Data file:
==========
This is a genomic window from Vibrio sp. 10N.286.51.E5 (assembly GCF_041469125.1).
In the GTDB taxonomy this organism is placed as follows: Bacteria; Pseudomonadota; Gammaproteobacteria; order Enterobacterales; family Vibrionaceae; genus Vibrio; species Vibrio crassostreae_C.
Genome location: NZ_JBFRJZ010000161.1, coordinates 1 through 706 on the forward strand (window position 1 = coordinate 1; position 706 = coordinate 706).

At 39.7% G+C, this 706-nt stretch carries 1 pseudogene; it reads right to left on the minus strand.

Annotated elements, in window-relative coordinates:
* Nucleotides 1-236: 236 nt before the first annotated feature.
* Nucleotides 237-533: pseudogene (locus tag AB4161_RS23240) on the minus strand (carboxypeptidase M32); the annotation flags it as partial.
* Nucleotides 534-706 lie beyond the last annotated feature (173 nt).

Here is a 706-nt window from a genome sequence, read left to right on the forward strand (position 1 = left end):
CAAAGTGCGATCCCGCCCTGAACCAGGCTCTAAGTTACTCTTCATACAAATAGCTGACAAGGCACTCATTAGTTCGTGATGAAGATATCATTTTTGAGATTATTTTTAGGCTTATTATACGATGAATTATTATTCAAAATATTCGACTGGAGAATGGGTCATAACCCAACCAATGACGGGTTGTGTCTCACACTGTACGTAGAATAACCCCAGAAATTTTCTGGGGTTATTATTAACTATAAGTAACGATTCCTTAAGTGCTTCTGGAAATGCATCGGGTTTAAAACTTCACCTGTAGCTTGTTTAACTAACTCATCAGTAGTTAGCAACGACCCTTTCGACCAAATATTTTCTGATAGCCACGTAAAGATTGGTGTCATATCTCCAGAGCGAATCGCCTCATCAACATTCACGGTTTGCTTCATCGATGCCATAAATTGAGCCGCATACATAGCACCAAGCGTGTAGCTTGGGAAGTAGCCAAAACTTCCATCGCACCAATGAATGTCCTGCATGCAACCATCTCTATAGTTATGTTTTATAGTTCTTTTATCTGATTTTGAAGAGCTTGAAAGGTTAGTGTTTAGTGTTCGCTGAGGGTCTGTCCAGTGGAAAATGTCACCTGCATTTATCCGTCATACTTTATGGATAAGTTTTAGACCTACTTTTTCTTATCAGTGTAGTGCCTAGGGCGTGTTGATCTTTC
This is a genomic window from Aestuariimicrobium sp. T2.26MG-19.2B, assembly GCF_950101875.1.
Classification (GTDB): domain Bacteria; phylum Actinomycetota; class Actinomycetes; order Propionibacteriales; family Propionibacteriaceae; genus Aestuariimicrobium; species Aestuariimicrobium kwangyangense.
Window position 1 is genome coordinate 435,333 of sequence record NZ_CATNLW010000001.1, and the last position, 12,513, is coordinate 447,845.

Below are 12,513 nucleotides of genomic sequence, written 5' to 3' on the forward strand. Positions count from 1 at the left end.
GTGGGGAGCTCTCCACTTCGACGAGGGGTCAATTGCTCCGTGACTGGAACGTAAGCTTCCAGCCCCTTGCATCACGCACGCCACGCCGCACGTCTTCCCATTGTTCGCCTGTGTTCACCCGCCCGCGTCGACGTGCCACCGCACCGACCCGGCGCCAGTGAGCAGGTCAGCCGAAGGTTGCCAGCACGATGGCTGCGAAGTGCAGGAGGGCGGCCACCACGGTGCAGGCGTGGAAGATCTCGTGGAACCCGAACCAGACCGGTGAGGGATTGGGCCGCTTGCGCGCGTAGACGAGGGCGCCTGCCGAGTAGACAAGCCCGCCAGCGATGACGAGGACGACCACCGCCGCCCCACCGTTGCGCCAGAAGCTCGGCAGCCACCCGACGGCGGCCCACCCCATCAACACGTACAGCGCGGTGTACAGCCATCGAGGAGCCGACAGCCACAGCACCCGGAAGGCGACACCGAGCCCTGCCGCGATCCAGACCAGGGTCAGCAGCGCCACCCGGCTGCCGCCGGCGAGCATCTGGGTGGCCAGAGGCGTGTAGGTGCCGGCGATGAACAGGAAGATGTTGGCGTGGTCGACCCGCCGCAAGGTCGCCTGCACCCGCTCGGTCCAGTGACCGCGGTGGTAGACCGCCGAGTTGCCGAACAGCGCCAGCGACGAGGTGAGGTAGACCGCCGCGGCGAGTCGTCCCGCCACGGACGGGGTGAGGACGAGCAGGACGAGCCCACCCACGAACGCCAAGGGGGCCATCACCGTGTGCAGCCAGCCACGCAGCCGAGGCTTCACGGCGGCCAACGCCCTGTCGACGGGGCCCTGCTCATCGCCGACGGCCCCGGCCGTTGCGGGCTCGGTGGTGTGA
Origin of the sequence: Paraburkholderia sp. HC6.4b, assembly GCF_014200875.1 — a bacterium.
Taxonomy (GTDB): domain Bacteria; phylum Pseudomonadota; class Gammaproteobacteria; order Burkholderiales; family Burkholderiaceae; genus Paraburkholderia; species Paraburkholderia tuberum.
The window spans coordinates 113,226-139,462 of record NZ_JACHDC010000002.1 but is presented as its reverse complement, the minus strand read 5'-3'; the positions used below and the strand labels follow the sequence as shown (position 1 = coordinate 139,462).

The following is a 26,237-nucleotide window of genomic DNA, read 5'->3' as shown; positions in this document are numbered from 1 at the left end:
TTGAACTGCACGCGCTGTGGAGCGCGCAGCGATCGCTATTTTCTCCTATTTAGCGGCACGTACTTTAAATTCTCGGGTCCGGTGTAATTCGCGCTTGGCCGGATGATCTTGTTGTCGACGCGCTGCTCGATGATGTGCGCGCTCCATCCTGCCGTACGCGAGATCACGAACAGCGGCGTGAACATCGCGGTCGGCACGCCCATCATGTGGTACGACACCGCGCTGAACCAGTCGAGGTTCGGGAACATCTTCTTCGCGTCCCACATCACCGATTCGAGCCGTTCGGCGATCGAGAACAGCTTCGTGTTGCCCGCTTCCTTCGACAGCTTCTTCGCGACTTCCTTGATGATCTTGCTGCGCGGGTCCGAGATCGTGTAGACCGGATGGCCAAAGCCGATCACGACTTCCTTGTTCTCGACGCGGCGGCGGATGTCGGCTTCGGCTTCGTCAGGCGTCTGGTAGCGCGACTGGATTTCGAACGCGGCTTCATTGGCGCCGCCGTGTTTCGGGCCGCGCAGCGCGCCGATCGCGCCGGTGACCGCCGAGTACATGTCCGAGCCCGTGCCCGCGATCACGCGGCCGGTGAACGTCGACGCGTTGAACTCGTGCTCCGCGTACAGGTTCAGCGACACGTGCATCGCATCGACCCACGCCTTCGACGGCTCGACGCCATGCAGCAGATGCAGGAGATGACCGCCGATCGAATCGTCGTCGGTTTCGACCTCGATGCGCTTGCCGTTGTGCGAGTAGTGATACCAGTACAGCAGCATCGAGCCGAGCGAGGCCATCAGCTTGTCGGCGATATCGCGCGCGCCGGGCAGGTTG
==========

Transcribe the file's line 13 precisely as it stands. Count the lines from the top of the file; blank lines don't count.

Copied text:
Window position 1 is genome coordinate 435,333 of sequence record NZ_CATNLW010000001.1, and the last position, 12,513, is coordinate 447,845.